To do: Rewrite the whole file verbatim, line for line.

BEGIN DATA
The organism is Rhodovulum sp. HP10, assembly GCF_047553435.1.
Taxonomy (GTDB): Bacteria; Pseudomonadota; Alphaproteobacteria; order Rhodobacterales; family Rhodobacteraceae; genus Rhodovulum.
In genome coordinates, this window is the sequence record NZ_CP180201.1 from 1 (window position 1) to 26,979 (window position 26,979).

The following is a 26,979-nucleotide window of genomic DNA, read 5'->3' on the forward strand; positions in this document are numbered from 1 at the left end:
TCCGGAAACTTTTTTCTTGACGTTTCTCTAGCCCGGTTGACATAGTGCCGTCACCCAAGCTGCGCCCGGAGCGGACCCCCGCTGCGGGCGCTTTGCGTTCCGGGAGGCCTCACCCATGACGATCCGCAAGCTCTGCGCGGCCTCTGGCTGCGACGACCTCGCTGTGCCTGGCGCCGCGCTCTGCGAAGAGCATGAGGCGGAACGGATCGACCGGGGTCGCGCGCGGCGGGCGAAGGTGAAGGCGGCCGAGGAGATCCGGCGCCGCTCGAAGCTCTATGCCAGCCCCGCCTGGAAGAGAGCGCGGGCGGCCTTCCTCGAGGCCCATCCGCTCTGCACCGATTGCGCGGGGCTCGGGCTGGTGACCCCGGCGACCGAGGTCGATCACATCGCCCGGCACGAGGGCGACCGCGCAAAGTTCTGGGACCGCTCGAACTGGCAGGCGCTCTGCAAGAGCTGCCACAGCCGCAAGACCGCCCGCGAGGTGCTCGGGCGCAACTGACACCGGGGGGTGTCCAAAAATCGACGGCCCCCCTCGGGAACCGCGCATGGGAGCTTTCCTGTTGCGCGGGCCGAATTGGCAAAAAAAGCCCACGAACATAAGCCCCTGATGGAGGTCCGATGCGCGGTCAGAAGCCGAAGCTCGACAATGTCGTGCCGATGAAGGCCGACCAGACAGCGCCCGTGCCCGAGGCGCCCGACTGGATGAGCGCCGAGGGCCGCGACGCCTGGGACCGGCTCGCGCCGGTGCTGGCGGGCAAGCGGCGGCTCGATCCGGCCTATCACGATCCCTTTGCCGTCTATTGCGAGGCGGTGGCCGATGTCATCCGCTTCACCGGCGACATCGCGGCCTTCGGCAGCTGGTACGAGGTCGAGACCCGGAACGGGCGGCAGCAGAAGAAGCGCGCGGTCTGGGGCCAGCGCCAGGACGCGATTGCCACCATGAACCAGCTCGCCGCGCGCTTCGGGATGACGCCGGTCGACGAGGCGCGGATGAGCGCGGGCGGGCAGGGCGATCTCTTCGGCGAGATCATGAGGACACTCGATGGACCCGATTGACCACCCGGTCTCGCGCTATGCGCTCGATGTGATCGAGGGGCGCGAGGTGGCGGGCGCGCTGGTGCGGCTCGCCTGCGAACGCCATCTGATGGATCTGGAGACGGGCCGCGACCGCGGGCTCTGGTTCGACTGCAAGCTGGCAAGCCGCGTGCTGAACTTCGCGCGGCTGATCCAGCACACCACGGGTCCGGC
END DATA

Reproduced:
The organism is Rhodovulum sp. HP10, assembly GCF_047553435.1.
Taxonomy (GTDB): Bacteria; Pseudomonadota; Alphaproteobacteria; order Rhodobacterales; family Rhodobacteraceae; genus Rhodovulum.
In genome coordinates, this window is the sequence record NZ_CP180201.1 from 1 (window position 1) to 26,979 (window position 26,979).

The following is a 26,979-nucleotide window of genomic DNA, read 5'->3' on the forward strand; positions in this document are numbered from 1 at the left end:
TCCGGAAACTTTTTTCTTGACGTTTCTCTAGCCCGGTTGACATAGTGCCGTCACCCAAGCTGCGCCCGGAGCGGACCCCCGCTGCGGGCGCTTTGCGTTCCGGGAGGCCTCACCCATGACGATCCGCAAGCTCTGCGCGGCCTCTGGCTGCGACGACCTCGCTGTGCCTGGCGCCGCGCTCTGCGAAGAGCATGAGGCGGAACGGATCGACCGGGGTCGCGCGCGGCGGGCGAAGGTGAAGGCGGCCGAGGAGATCCGGCGCCGCTCGAAGCTCTATGCCAGCCCCGCCTGGAAGAGAGCGCGGGCGGCCTTCCTCGAGGCCCATCCGCTCTGCACCGATTGCGCGGGGCTCGGGCTGGTGACCCCGGCGACCGAGGTCGATCACATCGCCCGGCACGAGGGCGACCGCGCAAAGTTCTGGGACCGCTCGAACTGGCAGGCGCTCTGCAAGAGCTGCCACAGCCGCAAGACCGCCCGCGAGGTGCTCGGGCGCAACTGACACCGGGGGGTGTCCAAAAATCGACGGCCCCCCTCGGGAACCGCGCATGGGAGCTTTCCTGTTGCGCGGGCCGAATTGGCAAAAAAAGCCCACGAACATAAGCCCCTGATGGAGGTCCGATGCGCGGTCAGAAGCCGAAGCTCGACAATGTCGTGCCGATGAAGGCCGACCAGACAGCGCCCGTGCCCGAGGCGCCCGACTGGATGAGCGCCGAGGGCCGCGACGCCTGGGACCGGCTCGCGCCGGTGCTGGCGGGCAAGCGGCGGCTCGATCCGGCCTATCACGATCCCTTTGCCGTCTATTGCGAGGCGGTGGCCGATGTCATCCGCTTCACCGGCGACATCGCGGCCTTCGGCAGCTGGTACGAGGTCGAGACCCGGAACGGGCGGCAGCAGAAGAAGCGCGCGGTCTGGGGCCAGCGCCAGGACGCGATTGCCACCATGAACCAGCTCGCCGCGCGCTTCGGGATGACGCCGGTCGACGAGGCGCGGATGAGCGCGGGCGGGCAGGGCGATCTCTTCGGCGAGATCATGAGGACACTCGATGGACCCGATTGACCACCCGGTCTCGCGCTATGCGCTCGATGTGATCGAGGGGCGCGAGGTGGCGGGCGCGCTGGTGCGGCTCGCCTGCGAACGCCATCTGATGGATCTGGAGACGGGCCGCGACCGCGGGCTCTGGTTCGACTGCAAGCTGGCAAGCCGCGTGCTGAACTTCGCGCGGCTGATCCAGCACACCACGGGTCCGGC